Wine Talk

Snooth User: JonDerry

Bubbles - Champagne and Sparkling Wine

Posted by JonDerry, Apr 24, 2016.

Have started to see the appeal in Champagne and other quality sparkling wine more and more lately. It's a festive drink with high drinkability and pleasure, provided you are drinking within the wine's general drinking window. I can remember my eldery godmother saying on one of our visits that she couldn't drink wine anymore due to her stomach issues, "but champagne is different."

Here are a couple I've enjoyed recently, one CA sparkling but methode champenoise.

2013 Dirty & Rowdy Sparkling Pinot Blanc (Traditional Method)

Being used to Champagne and the occasional Blanc de Blancs sparkler, there were a couple quick adjustments to make here; one being that the fruit was quite a bit more expressive, and that it wasn't Chardonnay (or PN/PM). With that out of the way, I found this very enjoyable and drinkable with nice, solid freshness to the fruit (despite its weightier texture), and also interesting flavors of apples, mixed nuts, and a hint of wheat bread. Paired very well, and was the life of the party with a variety of Thai food.

Winery Notes: The traditional method is the uptown cousin to the country Pet-Nat. Upon opening, there is a wild yeastiness that is supported by ripe pear, lean, elegant lines and tiny bubbles. With a few minutes of air, the ripe pear settles to green mango, the music of the spheres, water chestnut crispness, and a fancy, napkin on your lap finish.

 

This NV G. Bruno Grand Reserve Champagne was recently offered by Ian Cauble's Somm Select. The description of the wine caught my interest, along with the price point of $42.00 Definitely glad I grabbed a couple, in fact, I could easily have a good time consuming half a case of this stuff this year alone, so may have to get some more.

My notes: Shows good depth of flavor, fairly broad profile, slightly creamy across the palate with subdued citrus and peanut impressions, and good medium freshness. Found this pretty open knit and ready to drink. Spec sheet said 15% older reserve fruit, though I'm not sure how old that portion is. The rest aged 3-5 years on their lees, and raised in stainless steel. I like the results. Truly enjoyed this. 30% Pinot Noir, 35% Pinot Meunier, 35% Chardonnay. Over the next five years.

Somm Select Notes: Drinking great Champagne does not have to be expensive, but it does take some searching to find serious examples under $50. Our never ending search for these uncovered treasures has been amply rewarded with today's wine. Champagne Guy Brunot's Grand Reserve Brut hals from Premier Cru vineyards in the Vallee de la Marne village of Dizy, about 4km west of Epernay. This bespoke Champagne is crafted in chalk cellars below a modest, street side home that turns out just over 2,000 cases a year. With roughly four hectares, they own just enough vines to qualify for the bare minimum to calssify as a Recoltant Manipulant - or growever producer. What they lack in size, they make up for in pure, handcrafted quality. With beautifully broad texture, low dosage, and a creaminess from 4 years on lees, this stunning example is reminiscent of bottles many times its price.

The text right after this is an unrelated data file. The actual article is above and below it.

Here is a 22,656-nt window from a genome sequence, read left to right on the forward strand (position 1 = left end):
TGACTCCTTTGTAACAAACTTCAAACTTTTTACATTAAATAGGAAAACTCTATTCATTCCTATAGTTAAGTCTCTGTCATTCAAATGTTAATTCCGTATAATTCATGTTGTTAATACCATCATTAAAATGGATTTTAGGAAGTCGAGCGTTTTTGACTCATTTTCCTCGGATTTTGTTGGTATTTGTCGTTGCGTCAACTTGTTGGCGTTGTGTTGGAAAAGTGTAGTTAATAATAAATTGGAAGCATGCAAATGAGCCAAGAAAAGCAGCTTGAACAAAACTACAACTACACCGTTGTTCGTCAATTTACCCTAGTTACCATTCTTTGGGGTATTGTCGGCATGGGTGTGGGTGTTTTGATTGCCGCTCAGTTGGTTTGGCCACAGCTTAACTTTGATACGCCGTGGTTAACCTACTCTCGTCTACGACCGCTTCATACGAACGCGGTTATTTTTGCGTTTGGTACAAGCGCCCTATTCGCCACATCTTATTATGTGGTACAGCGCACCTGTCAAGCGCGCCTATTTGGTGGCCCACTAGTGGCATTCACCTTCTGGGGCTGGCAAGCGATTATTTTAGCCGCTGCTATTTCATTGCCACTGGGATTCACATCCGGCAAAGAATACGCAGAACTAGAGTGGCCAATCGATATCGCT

Founded in 1957, Guy Brunot continues to be a third-generation famlily-run operation focusing on world-class quality over quantity. The family tends their roughly four hectares by hand. Following a manual harvest, the fruit is taken below the family's glorified cottage in the center of Dizy and crafted with traditional methods. Primary fermentation, as well as malo, are completed in stainless steel. The second fermentation takes place in bottle as tradition ensues and the wine ages on its fine lees for 3-5 years, depending on the blend. All riddling and disgorgement is done entirely by hand. The final blend is derived from roughly equal parts Chardonnay, Pinot Noir, and Pinot Meunier with 15% older reserve.

Replies

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Reply by dmcker, Apr 24, 2016.

Good subject, JD. I'll revisit the thread later when I have time, and hopefully others will participate, too.

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Reply by GregT, Apr 26, 2016.

It was never my favorite style of wine but I do appreciate it from time to time. My wife and I actually split a bottle recently - first ever in over 25 years.

But you can find some pretty good stuff around. It's one of CA's best values actually - when we've done blind tastings putting six CA versions vs six Champagnes, the CA's usually come out over the French versions.

And Spain is even more interesting - Cava has the same reqs that still wines do - reserva, gran reserva, etc. The market for cava is so dominated by two firms that people think it's all $5 wine, but that's not true at all. Recently they changed the rules to allow Chardonnay, which is OK I guess, since I don't like the idea of mandating grape varieties, but I don't understand why they would do that instead of keeping to Spanish grapes.

And of course, sparkling wine also includes sparkling Shiraz, which is its own special category, as well as Lambrusco.

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Reply by dmcker, Apr 26, 2016.

What you really need to look for, Greg, is that version of champers called 'blanc de noirs'. You probably haven't heard of it, but in addition to the fizz it's got some ingredients you're sure to like!  ;-)